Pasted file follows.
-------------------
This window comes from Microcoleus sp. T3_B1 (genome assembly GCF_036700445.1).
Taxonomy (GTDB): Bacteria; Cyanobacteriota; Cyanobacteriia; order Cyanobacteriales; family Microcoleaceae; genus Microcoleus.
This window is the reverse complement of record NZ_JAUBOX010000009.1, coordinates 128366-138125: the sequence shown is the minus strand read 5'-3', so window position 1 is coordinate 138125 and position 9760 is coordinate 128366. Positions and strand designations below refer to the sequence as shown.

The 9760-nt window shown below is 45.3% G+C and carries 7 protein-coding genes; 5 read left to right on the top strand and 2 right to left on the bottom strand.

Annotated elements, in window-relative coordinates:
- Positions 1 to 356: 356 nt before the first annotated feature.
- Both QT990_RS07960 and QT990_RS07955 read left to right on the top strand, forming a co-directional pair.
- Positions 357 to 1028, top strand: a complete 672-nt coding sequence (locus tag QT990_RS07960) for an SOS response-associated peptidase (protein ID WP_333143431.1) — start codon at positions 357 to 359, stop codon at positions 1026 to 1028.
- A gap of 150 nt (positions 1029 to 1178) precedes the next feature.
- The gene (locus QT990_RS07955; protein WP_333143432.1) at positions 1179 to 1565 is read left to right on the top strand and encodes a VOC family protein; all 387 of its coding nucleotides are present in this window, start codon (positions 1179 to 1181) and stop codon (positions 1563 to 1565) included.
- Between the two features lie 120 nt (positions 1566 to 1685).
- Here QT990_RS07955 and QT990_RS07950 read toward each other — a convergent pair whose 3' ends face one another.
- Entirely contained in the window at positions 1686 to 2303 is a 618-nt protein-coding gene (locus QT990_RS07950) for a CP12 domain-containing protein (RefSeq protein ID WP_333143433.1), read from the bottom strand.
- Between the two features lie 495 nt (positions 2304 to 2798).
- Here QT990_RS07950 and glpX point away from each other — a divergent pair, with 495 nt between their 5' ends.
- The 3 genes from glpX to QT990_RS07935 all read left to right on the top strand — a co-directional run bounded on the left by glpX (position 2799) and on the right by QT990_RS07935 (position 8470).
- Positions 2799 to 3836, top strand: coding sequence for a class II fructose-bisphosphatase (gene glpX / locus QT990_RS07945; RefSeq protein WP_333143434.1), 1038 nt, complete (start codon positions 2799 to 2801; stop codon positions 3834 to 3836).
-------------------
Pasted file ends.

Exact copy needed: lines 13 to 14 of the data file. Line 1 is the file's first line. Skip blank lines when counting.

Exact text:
- Entirely contained in the window at positions 1686 to 2303 is a 618-nt protein-coding gene (locus QT990_RS07950) for a CP12 domain-containing protein (RefSeq protein ID WP_333143433.1), read from the bottom strand.
- Between the two features lie 495 nt (positions 2304 to 2798).